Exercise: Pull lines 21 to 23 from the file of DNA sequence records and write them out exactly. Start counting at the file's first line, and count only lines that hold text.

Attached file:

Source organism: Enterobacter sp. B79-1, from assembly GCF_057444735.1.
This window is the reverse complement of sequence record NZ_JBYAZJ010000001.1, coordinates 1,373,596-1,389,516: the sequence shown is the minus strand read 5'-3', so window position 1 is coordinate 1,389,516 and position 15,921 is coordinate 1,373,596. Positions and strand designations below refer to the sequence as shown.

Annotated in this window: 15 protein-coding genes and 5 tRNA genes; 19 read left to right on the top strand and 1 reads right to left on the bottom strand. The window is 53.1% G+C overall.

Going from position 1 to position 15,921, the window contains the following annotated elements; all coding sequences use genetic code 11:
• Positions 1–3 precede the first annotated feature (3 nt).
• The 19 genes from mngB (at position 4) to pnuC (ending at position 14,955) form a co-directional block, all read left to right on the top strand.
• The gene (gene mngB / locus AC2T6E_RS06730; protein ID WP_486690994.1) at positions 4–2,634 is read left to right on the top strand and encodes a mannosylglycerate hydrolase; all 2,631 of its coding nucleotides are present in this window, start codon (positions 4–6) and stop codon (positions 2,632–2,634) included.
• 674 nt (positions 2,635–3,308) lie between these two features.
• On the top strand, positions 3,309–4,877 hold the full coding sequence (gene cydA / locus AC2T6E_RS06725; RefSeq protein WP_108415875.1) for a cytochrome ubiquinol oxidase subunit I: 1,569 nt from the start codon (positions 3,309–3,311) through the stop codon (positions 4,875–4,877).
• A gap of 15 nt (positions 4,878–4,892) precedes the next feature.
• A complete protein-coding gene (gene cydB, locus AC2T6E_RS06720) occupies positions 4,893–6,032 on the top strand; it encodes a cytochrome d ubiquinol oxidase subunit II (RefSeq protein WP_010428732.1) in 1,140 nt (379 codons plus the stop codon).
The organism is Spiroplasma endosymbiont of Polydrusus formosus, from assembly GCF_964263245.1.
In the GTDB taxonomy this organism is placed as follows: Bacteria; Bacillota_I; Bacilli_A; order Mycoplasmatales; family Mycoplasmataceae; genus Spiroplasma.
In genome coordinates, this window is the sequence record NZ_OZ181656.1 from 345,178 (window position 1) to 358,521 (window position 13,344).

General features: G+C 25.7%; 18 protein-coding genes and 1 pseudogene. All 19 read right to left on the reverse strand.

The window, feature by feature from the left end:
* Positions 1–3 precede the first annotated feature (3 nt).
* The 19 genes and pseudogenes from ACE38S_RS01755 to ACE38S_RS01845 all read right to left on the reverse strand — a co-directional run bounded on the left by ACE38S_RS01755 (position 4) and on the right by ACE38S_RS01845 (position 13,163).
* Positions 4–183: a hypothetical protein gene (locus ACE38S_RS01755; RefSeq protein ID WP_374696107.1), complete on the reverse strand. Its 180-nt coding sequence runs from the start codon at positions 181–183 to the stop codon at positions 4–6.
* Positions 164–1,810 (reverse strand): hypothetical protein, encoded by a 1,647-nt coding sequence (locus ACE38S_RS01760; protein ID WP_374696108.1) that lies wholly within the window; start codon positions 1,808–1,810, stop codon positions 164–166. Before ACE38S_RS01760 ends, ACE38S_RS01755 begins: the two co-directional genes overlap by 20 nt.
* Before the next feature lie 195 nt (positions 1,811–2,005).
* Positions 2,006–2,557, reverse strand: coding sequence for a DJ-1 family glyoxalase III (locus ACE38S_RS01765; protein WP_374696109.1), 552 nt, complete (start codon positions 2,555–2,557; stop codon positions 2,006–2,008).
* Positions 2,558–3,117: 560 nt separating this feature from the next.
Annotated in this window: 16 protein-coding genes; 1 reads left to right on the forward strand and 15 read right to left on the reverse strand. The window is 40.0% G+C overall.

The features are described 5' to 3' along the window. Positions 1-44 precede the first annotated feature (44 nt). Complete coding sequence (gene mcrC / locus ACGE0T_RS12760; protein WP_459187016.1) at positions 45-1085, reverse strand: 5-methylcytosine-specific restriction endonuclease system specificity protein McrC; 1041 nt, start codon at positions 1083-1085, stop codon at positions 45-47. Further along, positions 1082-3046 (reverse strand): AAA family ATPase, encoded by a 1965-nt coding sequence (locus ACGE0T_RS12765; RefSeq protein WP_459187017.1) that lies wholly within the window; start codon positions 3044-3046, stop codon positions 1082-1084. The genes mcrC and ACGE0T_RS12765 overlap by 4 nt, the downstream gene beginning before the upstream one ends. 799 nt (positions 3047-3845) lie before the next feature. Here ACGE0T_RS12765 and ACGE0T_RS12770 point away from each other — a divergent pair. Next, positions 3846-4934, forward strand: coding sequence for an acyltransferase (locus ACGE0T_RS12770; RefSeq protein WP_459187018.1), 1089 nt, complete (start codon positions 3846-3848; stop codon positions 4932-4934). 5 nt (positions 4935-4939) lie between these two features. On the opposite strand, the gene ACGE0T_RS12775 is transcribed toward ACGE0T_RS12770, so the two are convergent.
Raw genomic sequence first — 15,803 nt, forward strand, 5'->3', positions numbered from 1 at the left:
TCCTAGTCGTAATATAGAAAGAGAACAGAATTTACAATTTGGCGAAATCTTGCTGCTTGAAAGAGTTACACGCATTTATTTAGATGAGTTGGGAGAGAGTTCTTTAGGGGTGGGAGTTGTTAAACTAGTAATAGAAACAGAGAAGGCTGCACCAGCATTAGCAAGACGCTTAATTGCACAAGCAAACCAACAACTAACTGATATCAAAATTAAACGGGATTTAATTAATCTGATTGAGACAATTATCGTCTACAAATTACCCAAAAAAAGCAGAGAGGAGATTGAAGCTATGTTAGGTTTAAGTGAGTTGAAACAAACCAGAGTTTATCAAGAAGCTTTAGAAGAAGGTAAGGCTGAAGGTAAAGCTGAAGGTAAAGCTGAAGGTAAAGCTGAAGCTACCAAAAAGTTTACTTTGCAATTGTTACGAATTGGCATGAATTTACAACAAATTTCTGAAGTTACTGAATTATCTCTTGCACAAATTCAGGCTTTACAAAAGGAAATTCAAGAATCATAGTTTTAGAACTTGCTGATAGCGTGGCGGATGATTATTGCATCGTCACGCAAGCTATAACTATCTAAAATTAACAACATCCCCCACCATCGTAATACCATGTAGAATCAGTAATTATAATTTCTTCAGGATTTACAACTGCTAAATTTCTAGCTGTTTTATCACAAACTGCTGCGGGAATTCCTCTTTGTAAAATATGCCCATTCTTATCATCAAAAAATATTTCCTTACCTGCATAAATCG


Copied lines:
* Before the next feature lie 195 nt (positions 1,811–2,005).
* Positions 2,006–2,557, reverse strand: coding sequence for a DJ-1 family glyoxalase III (locus ACE38S_RS01765; protein WP_374696109.1), 552 nt, complete (start codon positions 2,555–2,557; stop codon positions 2,006–2,008).
* Positions 2,558–3,117: 560 nt separating this feature from the next.